The launch would rally countries worldwide, including Dubai, Brazil, Ghana, Cameroon, and Nigeria. The midnight event occurred on Elm Grove Church grounds. An event at the Arts and Science Center for Southeast Arkansas, and Elm Grove activities, were captured and placed in the United States National Archives. The church bell rang out again for another event in 2020.
This time it was to honor an African American Civil Rights icon, the late John R. Lewis, U.S. Representative from Georgia's Fifth District. The bell rang simultaneously with other communities nationwide.
In 1914, Pastor L. C. Culliver and officers of the church, J.W. Watkins, C. Huggins, A. J. Jones, F. M. Mathew, S. Nelson, and C. Lee, laid the first cornerstone that remains in possession of the church. The bell and cornerstone are original artifacts from the first church.
On April 1, 1939, shortly after 3 p.m., a tornado developed in the Noble Lake and Cottondale area. Elm Grove was located directly in the path of the storm and quickly collapsed from the force of the high winds. The storm was over within two minutes, leaving behind wrecked homes and many injuries.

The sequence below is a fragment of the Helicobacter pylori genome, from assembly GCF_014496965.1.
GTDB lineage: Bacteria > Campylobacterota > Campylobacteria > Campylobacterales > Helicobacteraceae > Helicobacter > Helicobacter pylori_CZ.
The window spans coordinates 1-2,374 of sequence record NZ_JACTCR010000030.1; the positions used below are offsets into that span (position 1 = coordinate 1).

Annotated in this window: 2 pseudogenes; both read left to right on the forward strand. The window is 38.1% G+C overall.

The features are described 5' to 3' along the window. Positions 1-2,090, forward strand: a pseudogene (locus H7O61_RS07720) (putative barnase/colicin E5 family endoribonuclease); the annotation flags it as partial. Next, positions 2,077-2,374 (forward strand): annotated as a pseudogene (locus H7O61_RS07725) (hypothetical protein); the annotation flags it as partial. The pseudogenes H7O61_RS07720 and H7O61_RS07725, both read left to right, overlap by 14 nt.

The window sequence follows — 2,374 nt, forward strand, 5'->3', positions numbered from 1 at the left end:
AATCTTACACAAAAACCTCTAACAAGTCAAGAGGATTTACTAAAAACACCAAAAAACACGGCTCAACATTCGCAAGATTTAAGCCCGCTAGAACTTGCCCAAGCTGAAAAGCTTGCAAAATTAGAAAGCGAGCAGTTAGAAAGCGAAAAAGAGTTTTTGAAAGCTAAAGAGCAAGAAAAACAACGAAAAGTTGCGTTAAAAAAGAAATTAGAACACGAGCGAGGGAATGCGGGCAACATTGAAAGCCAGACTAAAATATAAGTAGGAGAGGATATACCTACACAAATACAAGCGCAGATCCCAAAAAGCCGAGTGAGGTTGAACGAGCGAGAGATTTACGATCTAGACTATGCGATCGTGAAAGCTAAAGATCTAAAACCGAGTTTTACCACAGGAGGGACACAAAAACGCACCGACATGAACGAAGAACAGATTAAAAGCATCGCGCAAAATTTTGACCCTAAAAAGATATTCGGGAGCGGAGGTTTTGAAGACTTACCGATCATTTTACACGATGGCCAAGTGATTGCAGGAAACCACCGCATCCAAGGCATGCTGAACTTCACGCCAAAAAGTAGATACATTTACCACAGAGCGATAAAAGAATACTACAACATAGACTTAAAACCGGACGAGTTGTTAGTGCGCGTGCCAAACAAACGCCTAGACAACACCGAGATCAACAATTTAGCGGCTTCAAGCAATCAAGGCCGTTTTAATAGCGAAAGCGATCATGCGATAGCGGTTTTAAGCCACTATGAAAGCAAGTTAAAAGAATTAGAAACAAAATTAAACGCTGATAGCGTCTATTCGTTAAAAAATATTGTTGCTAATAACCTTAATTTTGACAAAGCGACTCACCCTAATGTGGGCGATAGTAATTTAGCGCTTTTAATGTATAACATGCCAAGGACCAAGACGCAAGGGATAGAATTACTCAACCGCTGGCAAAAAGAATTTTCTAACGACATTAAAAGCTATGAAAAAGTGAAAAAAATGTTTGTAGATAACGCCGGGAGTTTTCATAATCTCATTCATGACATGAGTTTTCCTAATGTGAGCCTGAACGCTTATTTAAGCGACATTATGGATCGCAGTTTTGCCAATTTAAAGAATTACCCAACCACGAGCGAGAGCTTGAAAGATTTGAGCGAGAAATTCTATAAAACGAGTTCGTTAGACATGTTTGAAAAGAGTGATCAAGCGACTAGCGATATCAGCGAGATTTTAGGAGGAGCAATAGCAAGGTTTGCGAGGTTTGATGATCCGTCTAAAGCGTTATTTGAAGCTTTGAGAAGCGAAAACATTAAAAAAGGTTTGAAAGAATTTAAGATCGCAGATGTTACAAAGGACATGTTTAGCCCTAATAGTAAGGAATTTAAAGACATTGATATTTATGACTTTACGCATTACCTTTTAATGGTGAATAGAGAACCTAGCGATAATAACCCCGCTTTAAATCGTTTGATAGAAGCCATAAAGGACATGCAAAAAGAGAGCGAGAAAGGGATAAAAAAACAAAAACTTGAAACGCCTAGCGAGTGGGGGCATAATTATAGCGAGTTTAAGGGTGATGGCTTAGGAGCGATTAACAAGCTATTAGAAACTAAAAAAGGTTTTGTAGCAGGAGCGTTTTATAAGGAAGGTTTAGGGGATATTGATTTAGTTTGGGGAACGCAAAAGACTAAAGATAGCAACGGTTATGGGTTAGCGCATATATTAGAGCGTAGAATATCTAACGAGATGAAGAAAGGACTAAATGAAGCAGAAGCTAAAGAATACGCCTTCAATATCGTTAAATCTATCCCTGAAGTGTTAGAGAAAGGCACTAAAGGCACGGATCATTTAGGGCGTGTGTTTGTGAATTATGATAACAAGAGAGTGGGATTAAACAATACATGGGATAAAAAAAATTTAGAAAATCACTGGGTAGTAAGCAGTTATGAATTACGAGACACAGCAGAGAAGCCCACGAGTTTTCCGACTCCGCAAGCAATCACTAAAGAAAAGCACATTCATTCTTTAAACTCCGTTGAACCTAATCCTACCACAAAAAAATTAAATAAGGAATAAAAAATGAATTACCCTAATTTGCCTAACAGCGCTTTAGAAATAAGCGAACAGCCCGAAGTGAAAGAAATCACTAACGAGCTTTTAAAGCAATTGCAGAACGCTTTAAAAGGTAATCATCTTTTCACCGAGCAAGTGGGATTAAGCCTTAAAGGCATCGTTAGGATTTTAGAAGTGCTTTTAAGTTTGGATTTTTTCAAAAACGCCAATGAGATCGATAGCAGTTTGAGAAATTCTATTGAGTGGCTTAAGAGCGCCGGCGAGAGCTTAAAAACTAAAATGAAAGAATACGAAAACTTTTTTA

The Pine Bluff Daily Graphic newspaper captured details of the tornado's destruction and injured. Elm Grove membership led by Pastor Joe L. Frazier, its board of deacons, and community friends came together to help rebuild the church, and worship resumed. Elm Grove also served as a public school for the Noble Lake and Cottondale area until 1947, according to Pine Bluff School District records.
Many African American children received early education in the church building. White students living in the area attended school close to Elm Grove; however, as a result of the tremendous damage caused by the fierce tornado winds, Black students attended school at the white church, and white children were all bused to another school in Moscow during the rebuilding process of Elm Grove.
The original church structure in the Noble Lake, Richland and Cottondale area was demolished, and the Elm Grove church family members moved to Pine Bluff. The congregation settled at their present location, 3114 S. Mississippi St., in the city, where they enthusiastically serve the Almighty God.
Taylor Lake, located southeast of the church, was utilized for baptizing new converts. On Sept. 3, 1995, the church moved from two Sundays a month to full-time service under new pastor Turner.
Recognition for Elm Grove includes:
The 400 Years of African American History Federal Commission has acknowledged the church with a partnership letter. Then-Gov. Asa Hutchinson and Attorney Gen. (now Lt. Gov.) Leslie Rutledge have sent letters of commendation. The Department of Arkansas Heritage Mosaic Templar Culture Center has recognized the church for collaborating with the 400 YAAHC.
The church has received proclamations from Pine Bluff Mayor Shirley M. Washington, and Little Rock Mayor Frank Scott Jr.